Monday, April 9, 2012
After rushing around for three weeks, with the last three days spent decorating the church for Easter, I arrived home Sunday afternoon, and while I was unlocking the front door looked over at the most soothing sight - green. I had camera in hand, so I put everything down, pointed over to the side door and snapped this picture.
That's one of two boxwoods that flank the front door in the foreground. The other two - I forget to trim them so they'll green up all the way to the ground - are from the same batch that came from my mother-in-law's garden in Virginia. She and her husband had tons of them, and she had rooted these for her son. My husband and I borrowed my daddy's white truck (medium sized) and drove to Salem, Va., after he got off work to get the boxwood.
I'll never forget the scene. We got there in the wee hours of the morning, and my mother-in-law met us at the door. She didn't know me all that well, I guess. She was drop dead gorgeous and she was not the sort who would ride for eight hours in a dump truck. I had on mustard colored pants and a white and brown and mustard colored top. Nowadays, I am aware that this was a color that made me look like a zombie, but back then, I bought the outfit, which was too matched, thinking it would be very serviceable.
When my mother-in-law came to the door, she literally started at my feet (canvas espadrilles) and stared all the way to my hair, which couldn't have looked good. I'll never forget how that felt (not good). Even though I had bought the outfit at Saks Fifth Avenue, I never wore it again.
I don't remember how long we stayed, but we drove home with a truck bed full of English boxwoods of various sizes. The best two went next to the front door, and the others I heeled in down in the woods. Many of them are still there, waiting for a permanent home. Let's see. This would have been in the 1970's, but I am eyeing them now to anchor a couple of new garden spaces. They will be moved in the near future.
So, that's the story behind the boxwoods. I've already explained in an earlier post that I first saw Parthenocissus tricuspidata in France. I plucked a huge leaf off a restaurant wall in the Perigord, hoping to bring it back to see if I could get it identified. The leaf shriveled, of course, but it wasn't long until I saw the vine in an old black and white book that identified it. Here in the U.S., we call it Boston ivy. That's funny, because it is definitely native to China and Japan.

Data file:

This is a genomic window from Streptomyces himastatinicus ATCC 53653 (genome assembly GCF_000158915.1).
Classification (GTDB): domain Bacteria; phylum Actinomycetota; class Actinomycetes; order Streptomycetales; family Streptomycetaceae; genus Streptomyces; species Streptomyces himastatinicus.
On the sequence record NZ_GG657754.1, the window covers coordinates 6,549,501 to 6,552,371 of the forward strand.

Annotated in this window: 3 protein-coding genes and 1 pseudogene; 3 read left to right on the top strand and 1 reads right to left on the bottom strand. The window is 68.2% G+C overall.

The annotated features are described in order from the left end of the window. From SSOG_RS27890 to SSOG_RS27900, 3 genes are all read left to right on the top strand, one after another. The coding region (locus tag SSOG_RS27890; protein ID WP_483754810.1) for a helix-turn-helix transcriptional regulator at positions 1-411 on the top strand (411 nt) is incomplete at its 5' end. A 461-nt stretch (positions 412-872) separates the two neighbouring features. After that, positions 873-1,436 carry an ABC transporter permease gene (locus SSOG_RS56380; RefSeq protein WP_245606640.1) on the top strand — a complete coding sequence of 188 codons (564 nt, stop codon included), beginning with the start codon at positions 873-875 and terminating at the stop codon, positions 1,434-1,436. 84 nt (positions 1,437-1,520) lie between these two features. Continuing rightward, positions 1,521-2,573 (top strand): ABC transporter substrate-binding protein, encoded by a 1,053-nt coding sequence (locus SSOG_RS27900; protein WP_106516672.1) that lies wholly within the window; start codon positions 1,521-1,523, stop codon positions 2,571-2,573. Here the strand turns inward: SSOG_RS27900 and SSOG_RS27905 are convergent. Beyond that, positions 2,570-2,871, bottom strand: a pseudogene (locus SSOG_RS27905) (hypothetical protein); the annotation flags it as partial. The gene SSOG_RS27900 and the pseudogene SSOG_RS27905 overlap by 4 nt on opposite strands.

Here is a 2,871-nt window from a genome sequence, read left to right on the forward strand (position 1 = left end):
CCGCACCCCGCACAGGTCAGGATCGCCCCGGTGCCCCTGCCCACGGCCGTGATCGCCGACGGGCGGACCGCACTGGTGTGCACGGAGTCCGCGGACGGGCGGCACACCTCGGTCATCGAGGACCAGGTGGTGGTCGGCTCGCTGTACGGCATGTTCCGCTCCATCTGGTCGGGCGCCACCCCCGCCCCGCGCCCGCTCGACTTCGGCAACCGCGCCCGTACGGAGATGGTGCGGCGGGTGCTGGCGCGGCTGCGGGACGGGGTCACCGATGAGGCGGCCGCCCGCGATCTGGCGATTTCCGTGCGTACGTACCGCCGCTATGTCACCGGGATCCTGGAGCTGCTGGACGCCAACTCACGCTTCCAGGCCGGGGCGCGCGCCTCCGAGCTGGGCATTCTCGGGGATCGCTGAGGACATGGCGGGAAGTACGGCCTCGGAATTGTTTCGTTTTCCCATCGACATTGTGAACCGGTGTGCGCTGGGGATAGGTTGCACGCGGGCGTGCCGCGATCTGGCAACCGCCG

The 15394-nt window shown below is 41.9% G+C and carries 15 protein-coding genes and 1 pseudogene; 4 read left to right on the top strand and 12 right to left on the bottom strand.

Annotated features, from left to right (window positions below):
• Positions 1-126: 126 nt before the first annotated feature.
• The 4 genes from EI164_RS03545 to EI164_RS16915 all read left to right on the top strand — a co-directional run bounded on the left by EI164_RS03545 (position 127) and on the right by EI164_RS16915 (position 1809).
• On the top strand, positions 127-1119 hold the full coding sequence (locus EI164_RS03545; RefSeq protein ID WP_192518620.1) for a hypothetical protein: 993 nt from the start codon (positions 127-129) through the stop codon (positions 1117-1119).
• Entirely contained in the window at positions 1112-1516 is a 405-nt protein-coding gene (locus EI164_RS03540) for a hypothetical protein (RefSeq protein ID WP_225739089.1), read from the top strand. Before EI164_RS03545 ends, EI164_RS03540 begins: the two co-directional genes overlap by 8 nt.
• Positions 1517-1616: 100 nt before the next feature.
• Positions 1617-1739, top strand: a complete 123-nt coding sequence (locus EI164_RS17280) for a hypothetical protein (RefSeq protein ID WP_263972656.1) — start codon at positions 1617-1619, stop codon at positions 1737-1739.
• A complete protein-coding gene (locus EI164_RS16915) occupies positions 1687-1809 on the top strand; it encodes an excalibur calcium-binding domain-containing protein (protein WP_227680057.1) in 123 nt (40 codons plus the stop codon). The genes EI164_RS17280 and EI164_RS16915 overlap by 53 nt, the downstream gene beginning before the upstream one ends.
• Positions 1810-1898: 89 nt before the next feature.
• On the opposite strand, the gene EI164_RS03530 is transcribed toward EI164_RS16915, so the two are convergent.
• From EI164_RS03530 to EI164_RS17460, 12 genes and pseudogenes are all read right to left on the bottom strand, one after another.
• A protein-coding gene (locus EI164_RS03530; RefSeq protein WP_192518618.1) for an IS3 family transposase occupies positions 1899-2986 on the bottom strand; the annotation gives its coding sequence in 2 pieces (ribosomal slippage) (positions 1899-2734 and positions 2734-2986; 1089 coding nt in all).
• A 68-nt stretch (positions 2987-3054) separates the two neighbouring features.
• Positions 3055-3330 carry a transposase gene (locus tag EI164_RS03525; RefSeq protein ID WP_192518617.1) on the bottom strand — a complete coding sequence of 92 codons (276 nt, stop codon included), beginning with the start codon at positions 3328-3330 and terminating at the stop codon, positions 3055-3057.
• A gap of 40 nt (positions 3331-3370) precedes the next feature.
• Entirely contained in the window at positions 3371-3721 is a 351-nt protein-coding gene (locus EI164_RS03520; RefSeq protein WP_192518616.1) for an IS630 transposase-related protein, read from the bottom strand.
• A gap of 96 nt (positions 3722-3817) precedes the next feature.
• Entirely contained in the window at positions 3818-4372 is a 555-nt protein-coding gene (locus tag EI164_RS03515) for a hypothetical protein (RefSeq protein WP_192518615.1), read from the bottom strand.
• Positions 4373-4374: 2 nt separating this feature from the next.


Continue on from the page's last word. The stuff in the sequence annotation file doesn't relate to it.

It wasn't long after we built this house that I was able to buy some Boston ivy plants from Wayside Gardens (by the way, that's where I learned about a lot of plants, by looking at the pictures and reading the explanations in their catalog). I now have to keep the vine trimmed back pretty often during the growing season. No, it's not like English ivy. It won't destroy a surface. Non-vine people are always scolding me for having it, saying it breeds insects or will destroy my stucco walls. Even if that were true, I'd still grow it because I love the way it looks in April, May and June. By the third weeks of June, you walk out the door, and the sound of bees buzzing around the new berries is deafening. After that, the vine doesn't look as fresh, and by September, it is positively ratty.
But here I was, on Easter Day 2012, liking what I saw - the vine I wanted so much and the boxwoods that mean a lot to me, despite the fact they remind me of my mother-in-law's obvious appraisal of my outfit. I love all the green, which is my favorite color, and I don't mind that there's not a flower in sight.
Note to self: Have the threshold on that door painted a dark color. A workman painted it all cream colored, and it looks funny. Also, pressure wash the limestone this year, and find a stone ball to camouflage the Sentricon disk.